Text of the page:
Paragon performed what is called unwashed gum tests, which are the same test automakers use when spot-checking to see if gas meets their standards.
Scientists boiled each sample and measured the residue left behind. The more residue, the more detergent and that could equal better gas mileage.
In our test of regular unleaded gas, Exxon had the highest level of additives with 20 milligrams of residue per 100 milliliters.
BP and Shell followed close behind, while Marathon, Citgo, Pilot and Speedway samples each had less than half the amount of detergent found in the top three brands.
You pay a premium for gas that is 92 or 93 octane, and in our test, Shell leads the pack with 31 milligrams, followed by BP and Exxon.
We found the lowest levels of additives at Speedway, Mobile, Citgo, Marathon and Pilot.
Pilot's 8.8 milligrams is three times less than Shell, but in a statement, company Vice President Alan Wright told us, "Our gas blends meet EPA requirements. We don't put in extra."
And a spokesperson for Citgo said the company ensures quality through random checks.


Some stations do not have dispensers with the capability of blending the premium and regular, so at these stations the midgrade is blended as it is loaded onto the tanker truck.



Detergent in gas helps the engine run cleaner and smoother so just how much is in there?

TOP TIER Gasoline Retailers:

USA
76 Stations
Aloha Petroleum
Chevron
Conoco
CountryMark
Entec Stations
Exxon
Holiday Stationstores, Inc.
Kwik Trip / Kwik Star
MFA Oil Co.
Mileage Stations
Mobil
Phillips 66
Quik Trip
Rebel Oil
Road Ranger
Severson Oil
Shell
Texaco
The Somerset Refinery, Inc.
Tri-Par Oil Co.
U.S. Oil

Last edited by snofarmer; 02-24-2012 at 10:45 AM..
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Old 02-24-2012, 10:34 AM
 
Location: Northern MN
3,869 posts, read 12,594,961 times
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Quote:
Originally Posted by PullMyFinger View Post
BP Amoco runs their Ultimate Premium fuel in a separate pipeline and they run a swab/pig through the line every week to keep it clean.

Ultimate is the best fuel there is because it's the cleanest.
Same pipe line they just use a pig to keep it separate from the rest.
Imagine the cost just for a pipe line to carry one type of gas from one MFG

Amoco Ultimate Premium is refined an extra step, and it comes up the pipeline all by itself.
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Old 02-24-2012, 05:54 PM
 
Location: Birmingham
11,790 posts, read 12,748,803 times
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I only buy Shell Gas, unless I am somewhere unfamiliar and then'll use Exxon or Chevron.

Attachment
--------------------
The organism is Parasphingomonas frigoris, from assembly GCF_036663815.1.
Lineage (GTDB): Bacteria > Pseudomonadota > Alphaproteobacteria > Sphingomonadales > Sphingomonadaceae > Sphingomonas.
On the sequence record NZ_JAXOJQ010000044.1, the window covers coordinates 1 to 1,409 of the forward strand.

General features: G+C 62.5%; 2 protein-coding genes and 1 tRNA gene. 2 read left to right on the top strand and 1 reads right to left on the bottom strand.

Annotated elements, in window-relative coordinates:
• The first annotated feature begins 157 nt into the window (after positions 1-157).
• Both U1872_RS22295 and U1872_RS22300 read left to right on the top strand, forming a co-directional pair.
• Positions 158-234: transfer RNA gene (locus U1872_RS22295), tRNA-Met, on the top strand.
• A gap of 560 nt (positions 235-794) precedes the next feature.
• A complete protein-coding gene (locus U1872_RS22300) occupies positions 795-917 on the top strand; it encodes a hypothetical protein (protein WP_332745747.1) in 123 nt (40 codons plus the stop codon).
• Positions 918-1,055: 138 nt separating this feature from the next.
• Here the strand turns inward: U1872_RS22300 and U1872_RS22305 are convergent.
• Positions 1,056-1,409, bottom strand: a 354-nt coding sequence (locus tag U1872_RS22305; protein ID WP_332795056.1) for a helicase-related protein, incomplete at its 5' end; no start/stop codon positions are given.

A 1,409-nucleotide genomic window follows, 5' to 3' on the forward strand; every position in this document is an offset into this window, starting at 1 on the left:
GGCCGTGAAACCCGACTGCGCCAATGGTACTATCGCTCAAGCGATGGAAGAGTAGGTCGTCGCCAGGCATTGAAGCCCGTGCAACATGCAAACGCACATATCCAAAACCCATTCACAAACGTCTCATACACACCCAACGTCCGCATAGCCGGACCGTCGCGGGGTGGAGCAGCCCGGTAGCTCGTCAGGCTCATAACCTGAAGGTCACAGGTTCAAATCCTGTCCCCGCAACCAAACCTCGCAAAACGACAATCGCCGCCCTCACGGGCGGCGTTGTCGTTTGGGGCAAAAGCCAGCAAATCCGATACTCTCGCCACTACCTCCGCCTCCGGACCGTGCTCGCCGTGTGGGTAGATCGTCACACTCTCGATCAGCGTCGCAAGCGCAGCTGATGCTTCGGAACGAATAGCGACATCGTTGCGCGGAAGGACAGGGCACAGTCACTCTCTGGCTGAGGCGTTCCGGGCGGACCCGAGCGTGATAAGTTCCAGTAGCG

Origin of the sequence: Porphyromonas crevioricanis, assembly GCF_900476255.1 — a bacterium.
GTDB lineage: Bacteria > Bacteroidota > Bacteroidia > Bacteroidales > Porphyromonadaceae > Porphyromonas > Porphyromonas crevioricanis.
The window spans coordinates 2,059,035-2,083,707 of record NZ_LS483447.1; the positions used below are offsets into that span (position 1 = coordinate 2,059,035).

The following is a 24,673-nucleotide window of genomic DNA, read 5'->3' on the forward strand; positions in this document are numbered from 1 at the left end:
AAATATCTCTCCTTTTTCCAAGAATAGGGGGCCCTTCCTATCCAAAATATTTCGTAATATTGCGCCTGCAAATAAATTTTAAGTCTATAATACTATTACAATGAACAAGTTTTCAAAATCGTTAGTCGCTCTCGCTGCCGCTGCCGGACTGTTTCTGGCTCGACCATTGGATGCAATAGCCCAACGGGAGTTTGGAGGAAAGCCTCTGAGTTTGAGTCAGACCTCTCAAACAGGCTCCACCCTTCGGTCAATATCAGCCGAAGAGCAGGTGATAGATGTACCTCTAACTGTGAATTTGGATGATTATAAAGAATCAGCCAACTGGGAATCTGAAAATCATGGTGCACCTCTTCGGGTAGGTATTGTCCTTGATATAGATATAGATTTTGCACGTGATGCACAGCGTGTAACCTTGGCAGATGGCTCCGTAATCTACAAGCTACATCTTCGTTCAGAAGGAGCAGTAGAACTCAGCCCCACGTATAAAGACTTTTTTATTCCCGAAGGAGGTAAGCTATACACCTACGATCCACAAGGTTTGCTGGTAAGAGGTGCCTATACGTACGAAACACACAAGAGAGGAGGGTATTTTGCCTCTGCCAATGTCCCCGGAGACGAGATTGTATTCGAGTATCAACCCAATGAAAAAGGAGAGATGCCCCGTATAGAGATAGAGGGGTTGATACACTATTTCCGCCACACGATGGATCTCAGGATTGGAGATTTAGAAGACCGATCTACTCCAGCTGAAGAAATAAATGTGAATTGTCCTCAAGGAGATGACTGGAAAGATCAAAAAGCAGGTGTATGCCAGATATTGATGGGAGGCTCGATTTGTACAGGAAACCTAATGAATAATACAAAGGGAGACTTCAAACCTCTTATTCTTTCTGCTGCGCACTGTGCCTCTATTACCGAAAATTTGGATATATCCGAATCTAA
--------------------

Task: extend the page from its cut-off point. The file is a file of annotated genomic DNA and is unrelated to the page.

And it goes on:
I'm pretty sure those tanker trucks have different sections, so seeing one stopping at a "thrifty" gas station wouldn't bug me.

Shell seems to get the nod from a lot of manufacturers as being their preferred choice. I use to swear by Amoco, but now they are BP and I just can't buy their gas after the gulf spill.

Although now, lots of Sunoco stations are popping up around here and they are the fuel of choice for a couple of racing series. Of course I know it isn't the same, but I have tried a tank here and there. I really wish someone offered 94 (or even 93.5) octane like they used to down here, but 93 is the highest that can be easily obtained.
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Old 02-25-2012, 11:00 AM
 
Location: San Antonio
1,532 posts, read 2,887,862 times
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The Detroit 3 carmakers have Chevron trucked to their testing grounds to test their cars for pollution, mpg, and performance, because the Techron additive is so effective in getting the best scores.

Chevron gasoline is not available in the Detroit area, even though other Top Tier gasolines are. I personally use Shell, and there is Chevron or Texaco available here in San Antonio, but there are no stations for miles around my house. If there was a Chevron or Texaco close by, that's what I would use.

http://www.chevron.com/products/flash/big_three_v4.swf

The additives in the Top Tier gasolines make a BIG difference!

The pennies you save by using cheap gas will eventually cost you big bucks in the long run!
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Old 02-28-2012, 11:52 AM
 
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Ok. We've already established that all gas stations get their gasoline from same place. What some of you do not understand is the ADDITIVES that each company decides to put into their gasoline before its delivered to their gas stations is what makes a difference. Some additives end up deluting gasoline, adding too much of certain additives can cause lower gas mileage, etc. It's not rocket science to do a little research online and see what some of those additives do to the vehicle mileage and performance different than others.
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Old 02-28-2012, 11:54 AM
 
35,121 posts, read 38,186,389 times
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Quote:
Originally Posted by SouthernBelleInUtah View Post
Chevron, Shell, Exxon or whatever 7-Eleven or my grocery sells - any real difference in quality? Any impact on my car's engine if I buy the same grade anywhere?

I need mid-grade and it's getting pretty expensive at my regular Chevron. Tempted to go to the grocery that has gas.